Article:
Details are sketchy at this point, but I just received the very sad news that Robert Sklar, film historian, author, and long-time professor of cinema studies at New York University’s Tisch School of the Arts passed away over the weekend in Spain, apparently of injuries suffered in a cycling accident. Professor Sklar — Bob to his friends, but always Prof. Sklar to me — was my faculty adviser for my two years at NYU and one of the best teachers I ever had, on the subject of film or anything else.
Though you may not recognize his name, Sklar had an enormous impact on the world of film and film studies. His books, including the indispensable “Movie-Made America,”, have become required reading for thousands of cinema studies students. Educated at Princeton and Harvard, Sklar worked as a professor of history at the University of Michigan before moving to NYU’s burgeoning cinema studies department in 1977. He was also a member of the Library of Congress’ National Film Preservation Board, a former president of the Society for Cinema Studies, a Guggenheim fellow, and a contributing editor to Cineaste Magazine. Unbeknownst to myself and my fellow grad students at the time we were at NYU, Prof. Sklar had another impressive claim to fame: he was a member of the very first fantasy baseball league, Rotisserie Baseball, which was founded by Daniel Okrent, another (far more distinguished) former student of Sklar’s.
When I arrived at Tisch in the fall of 2003, NYU was an intimidating place for a relative newcomer to cinema studies. Many of my colleagues in the graduate program of the cinema studies department had already had four years of undergraduate work under their belts on the subjects of film history, film form, and film theory. They dropped the names of dudes like Balasz and Gunning in casual conversation. I was just a movie nerd who loved the medium, and I was overwhelmed and panic-stricken. The class that convinced me not to run away screaming was Professor Sklar’s History of American Film. Prof. Sklar’s teaching style was laid-back and inclusive: he rarely lectured and instead let the class’ own analysis of films dictate where the lesson went.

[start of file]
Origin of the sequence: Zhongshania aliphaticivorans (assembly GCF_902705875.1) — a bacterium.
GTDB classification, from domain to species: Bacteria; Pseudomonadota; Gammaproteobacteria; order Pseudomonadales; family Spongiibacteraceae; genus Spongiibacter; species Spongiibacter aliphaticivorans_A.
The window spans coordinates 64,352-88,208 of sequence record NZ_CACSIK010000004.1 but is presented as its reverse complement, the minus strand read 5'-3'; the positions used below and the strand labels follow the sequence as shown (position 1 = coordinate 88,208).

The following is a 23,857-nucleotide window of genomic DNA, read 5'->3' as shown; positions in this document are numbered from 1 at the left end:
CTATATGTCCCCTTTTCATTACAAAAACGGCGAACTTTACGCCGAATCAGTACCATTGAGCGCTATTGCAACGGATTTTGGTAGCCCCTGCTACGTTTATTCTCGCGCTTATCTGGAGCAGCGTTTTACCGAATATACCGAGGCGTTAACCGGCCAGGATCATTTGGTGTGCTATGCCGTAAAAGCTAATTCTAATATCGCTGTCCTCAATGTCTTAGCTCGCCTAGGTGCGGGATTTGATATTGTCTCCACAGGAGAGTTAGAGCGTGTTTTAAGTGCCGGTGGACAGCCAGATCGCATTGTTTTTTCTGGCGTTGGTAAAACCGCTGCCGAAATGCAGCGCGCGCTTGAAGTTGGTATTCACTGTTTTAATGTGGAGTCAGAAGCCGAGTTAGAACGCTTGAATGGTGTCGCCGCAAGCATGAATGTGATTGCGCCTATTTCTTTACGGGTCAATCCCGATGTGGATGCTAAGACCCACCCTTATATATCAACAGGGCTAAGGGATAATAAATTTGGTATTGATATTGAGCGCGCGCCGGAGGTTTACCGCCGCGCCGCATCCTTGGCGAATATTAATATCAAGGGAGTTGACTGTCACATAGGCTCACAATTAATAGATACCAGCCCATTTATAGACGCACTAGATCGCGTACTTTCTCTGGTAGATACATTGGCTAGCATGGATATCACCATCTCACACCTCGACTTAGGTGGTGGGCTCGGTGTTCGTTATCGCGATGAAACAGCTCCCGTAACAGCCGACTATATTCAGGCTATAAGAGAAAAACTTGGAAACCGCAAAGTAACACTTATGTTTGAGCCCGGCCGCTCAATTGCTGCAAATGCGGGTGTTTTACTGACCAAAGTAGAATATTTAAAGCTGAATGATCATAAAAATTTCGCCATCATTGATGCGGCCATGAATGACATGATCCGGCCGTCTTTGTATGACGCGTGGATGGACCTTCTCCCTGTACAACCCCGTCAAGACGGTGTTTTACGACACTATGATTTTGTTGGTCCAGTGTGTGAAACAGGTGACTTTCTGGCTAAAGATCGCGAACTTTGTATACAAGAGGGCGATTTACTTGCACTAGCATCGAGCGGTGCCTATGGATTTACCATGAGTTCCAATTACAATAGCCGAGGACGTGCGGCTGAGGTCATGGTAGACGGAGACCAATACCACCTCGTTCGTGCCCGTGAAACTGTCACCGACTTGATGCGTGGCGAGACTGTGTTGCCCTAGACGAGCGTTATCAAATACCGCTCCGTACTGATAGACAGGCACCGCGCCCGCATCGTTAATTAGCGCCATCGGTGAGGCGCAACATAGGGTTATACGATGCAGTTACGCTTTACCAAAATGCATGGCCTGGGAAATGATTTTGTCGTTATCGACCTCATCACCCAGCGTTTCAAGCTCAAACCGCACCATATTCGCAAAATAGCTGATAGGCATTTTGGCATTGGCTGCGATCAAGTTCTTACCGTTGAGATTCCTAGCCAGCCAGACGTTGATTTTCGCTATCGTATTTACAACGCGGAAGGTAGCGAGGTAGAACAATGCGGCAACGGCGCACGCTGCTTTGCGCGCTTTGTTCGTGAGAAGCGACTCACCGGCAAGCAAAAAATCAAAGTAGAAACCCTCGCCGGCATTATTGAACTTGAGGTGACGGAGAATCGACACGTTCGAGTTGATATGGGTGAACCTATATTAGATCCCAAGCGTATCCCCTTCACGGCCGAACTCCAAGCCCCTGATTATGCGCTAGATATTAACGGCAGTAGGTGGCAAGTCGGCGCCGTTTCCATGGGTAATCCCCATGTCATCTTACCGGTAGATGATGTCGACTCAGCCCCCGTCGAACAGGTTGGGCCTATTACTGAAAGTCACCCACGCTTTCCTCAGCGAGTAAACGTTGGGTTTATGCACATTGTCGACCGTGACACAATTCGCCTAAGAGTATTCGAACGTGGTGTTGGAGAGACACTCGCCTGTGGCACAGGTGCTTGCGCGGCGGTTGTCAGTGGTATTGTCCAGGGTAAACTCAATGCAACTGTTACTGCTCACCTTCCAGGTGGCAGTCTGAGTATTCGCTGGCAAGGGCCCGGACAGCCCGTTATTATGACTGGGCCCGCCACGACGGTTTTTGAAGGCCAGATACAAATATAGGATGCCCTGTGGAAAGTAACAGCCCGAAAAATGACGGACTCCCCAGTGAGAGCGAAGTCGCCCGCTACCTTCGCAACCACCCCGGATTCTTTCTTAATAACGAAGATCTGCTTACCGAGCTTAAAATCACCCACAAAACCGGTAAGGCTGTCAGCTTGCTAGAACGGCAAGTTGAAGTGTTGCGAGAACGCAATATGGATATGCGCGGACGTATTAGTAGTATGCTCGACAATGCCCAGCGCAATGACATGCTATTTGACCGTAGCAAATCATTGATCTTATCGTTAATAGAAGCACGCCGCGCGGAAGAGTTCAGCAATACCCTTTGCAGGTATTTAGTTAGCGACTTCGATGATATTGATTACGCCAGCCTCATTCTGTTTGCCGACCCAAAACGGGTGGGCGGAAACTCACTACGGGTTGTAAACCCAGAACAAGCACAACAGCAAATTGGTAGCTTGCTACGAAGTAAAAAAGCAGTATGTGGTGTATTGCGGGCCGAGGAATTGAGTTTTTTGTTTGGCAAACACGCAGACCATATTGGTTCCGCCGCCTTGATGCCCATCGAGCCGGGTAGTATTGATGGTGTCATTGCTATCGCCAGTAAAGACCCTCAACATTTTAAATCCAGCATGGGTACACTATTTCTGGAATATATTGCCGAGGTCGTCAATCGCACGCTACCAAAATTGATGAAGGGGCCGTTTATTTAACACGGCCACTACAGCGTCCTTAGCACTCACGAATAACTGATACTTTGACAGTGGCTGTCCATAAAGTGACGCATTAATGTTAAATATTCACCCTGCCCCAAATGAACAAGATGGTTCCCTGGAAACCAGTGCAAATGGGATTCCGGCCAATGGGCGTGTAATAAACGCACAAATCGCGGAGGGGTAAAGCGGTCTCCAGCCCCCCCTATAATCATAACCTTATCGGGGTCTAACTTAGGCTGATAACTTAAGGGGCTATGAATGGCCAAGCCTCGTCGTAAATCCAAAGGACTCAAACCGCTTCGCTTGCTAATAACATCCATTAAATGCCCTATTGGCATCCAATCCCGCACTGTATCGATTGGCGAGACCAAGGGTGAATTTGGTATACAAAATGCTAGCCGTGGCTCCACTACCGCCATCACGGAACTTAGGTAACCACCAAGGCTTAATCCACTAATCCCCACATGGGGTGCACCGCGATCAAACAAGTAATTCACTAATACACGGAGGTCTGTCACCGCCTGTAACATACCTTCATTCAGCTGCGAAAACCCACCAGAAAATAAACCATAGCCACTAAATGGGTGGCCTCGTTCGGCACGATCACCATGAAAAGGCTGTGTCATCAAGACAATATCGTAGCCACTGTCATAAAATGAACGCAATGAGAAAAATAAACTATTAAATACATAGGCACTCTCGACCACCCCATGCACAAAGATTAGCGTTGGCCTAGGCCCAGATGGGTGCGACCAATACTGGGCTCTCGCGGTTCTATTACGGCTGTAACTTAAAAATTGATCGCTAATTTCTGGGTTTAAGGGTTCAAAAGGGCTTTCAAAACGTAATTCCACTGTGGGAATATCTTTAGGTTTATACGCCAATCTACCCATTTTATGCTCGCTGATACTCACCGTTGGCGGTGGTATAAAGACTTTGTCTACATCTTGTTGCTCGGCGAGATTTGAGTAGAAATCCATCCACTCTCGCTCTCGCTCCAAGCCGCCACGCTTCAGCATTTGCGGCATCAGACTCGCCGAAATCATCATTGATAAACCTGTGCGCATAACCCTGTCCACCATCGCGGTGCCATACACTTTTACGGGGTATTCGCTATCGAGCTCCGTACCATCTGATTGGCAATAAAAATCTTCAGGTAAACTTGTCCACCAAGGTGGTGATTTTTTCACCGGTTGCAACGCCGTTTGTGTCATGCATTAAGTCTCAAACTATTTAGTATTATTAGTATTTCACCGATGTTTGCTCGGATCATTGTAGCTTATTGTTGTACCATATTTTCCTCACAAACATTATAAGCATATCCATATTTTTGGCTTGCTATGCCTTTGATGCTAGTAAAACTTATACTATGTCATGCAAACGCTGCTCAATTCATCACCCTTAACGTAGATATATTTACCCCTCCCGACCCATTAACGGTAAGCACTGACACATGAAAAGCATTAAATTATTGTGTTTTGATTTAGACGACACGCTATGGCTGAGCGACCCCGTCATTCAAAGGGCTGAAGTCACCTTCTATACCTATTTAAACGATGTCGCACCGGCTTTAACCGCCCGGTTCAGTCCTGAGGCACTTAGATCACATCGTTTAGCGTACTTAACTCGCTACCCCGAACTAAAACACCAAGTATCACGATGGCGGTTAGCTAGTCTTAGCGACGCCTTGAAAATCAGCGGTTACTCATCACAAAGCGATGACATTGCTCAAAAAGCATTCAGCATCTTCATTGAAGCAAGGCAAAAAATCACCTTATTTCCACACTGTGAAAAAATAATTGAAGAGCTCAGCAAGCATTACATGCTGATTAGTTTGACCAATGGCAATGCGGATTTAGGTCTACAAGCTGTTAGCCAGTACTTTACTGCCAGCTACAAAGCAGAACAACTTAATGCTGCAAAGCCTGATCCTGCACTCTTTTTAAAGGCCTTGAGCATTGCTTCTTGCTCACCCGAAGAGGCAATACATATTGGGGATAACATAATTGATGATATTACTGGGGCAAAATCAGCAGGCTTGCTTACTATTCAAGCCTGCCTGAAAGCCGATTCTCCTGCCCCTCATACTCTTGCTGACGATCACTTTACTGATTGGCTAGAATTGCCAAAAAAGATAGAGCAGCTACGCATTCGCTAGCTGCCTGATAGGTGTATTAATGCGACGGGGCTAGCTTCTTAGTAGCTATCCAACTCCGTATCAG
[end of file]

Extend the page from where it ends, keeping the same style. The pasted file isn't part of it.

The man practiced what he preached: in his introduction to our very first class (yes, I still have my notes), Prof. Sklar asserted that films are not fixed; that time and place tend to change how films are viewed and read. Appropriately, he didn’t force his own opinion of 1931’s “The Public Enemy” on us in that first class, despite the fact that he had written one of the definitive books about James Cagney’s films, “City Boys,” or that a few years later he would record a fantastic commentary track for the film’s Warner’s Gangster Collection DVD. He shared a few of his thoughts about censorship, onscreen violence, homoeroticism, and Hollywood’s representation of “the city” in the 1930s, and then encouraged us to share our own interpretations. He introduced us to films and filmmakers we didn’t know, and gave us new ways to look at familiar ones. He made intimidating films accessible, and brought brilliant textual analysis to so-called empty-headed popcorn entertainments.
Prof. Sklar taught me to trust my instincts and speak my mind; he was the first person to ever encourage my interest in the films of Arnold Schwarzenegger, and paid me one of the greatest compliments I ever received when told me my finished final paper on the subject was worthy of publication. He showed me that one informed opinion of a film was just as valid as any other, no matter how many or how few credentials that opinion had behind it. He made me feel like I belonged in this world. I’m terrified to consider what I might have done with my life if I had never met him.
I kept in touch with Prof. Sklar occasionally after grad school, and I always looked forward to our run-ins at New York City press screenings; the last time I saw him was at a screening of “The Social Network” last fall. I don’t think I ever told him just how much his classes and his encouragement meant to me, but I know I thanked several times for his help and his advice. I hope he knew how much I meant it.